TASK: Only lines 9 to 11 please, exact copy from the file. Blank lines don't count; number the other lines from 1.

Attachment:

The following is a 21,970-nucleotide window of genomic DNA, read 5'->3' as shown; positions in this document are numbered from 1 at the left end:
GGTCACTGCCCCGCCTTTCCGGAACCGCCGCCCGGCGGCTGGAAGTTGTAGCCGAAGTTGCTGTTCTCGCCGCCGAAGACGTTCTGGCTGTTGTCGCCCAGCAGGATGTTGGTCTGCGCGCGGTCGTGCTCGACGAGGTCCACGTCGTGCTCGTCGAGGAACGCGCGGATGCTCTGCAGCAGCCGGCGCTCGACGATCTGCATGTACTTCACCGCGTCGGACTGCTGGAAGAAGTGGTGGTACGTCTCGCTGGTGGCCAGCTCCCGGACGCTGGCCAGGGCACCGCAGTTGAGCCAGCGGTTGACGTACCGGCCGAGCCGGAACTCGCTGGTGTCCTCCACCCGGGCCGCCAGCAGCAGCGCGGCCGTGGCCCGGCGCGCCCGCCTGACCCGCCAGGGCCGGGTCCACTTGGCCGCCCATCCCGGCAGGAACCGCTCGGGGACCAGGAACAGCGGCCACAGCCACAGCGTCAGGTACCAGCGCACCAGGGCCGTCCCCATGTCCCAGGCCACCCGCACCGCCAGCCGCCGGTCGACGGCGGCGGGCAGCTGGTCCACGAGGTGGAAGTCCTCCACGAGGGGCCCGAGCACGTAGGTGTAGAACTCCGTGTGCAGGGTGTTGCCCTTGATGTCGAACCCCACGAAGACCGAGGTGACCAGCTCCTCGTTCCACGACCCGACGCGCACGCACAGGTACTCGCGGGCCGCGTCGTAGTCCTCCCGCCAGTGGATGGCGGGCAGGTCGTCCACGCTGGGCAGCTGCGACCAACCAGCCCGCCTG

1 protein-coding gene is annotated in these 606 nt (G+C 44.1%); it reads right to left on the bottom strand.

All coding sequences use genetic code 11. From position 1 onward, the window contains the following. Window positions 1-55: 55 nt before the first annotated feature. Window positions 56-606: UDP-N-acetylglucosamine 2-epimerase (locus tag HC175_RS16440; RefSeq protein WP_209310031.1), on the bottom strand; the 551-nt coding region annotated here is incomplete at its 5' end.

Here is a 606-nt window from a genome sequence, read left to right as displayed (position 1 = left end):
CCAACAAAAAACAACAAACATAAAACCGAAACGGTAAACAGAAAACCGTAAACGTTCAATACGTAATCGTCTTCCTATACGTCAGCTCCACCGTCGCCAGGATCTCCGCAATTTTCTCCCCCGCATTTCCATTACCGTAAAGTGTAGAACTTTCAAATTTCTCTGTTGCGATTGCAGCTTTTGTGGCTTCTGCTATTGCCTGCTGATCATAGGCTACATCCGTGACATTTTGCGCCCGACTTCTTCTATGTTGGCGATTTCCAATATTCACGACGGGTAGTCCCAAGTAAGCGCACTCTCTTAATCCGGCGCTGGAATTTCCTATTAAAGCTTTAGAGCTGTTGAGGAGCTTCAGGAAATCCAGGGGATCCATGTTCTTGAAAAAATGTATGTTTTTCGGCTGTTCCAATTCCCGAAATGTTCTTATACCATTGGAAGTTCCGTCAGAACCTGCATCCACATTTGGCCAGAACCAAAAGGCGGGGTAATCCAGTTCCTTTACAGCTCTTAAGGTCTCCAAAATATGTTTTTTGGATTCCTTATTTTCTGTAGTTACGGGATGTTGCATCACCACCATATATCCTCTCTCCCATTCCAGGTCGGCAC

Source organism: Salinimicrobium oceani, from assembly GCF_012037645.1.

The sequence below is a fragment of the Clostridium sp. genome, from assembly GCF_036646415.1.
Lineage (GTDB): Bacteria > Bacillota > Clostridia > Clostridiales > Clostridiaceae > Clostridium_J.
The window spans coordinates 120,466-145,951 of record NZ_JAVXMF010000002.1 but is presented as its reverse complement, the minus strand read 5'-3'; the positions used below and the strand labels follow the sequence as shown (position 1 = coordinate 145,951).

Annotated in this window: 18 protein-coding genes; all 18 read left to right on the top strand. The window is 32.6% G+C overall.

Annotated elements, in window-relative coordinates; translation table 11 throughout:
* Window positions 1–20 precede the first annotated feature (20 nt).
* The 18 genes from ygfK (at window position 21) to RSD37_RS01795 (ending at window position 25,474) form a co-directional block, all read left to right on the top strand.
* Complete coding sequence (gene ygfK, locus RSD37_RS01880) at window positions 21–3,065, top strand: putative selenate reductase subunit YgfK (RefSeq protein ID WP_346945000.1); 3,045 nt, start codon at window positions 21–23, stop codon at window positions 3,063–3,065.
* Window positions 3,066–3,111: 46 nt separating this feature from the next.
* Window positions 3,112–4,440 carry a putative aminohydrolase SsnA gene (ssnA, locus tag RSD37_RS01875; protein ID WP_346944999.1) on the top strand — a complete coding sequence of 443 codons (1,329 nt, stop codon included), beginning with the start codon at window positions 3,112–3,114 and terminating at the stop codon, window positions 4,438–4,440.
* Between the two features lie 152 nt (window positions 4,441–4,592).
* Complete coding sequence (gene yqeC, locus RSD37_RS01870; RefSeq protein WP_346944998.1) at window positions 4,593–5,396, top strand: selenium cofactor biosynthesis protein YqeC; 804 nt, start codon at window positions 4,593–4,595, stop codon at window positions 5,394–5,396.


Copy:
Lineage (GTDB): Bacteria > Bacillota > Clostridia > Clostridiales > Clostridiaceae > Clostridium_J.
The window spans coordinates 120,466-145,951 of record NZ_JAVXMF010000002.1 but is presented as its reverse complement, the minus strand read 5'-3'; the positions used below and the strand labels follow the sequence as shown (position 1 = coordinate 145,951).

Annotated in this window: 18 protein-coding genes; all 18 read left to right on the top strand. The window is 32.6% G+C overall.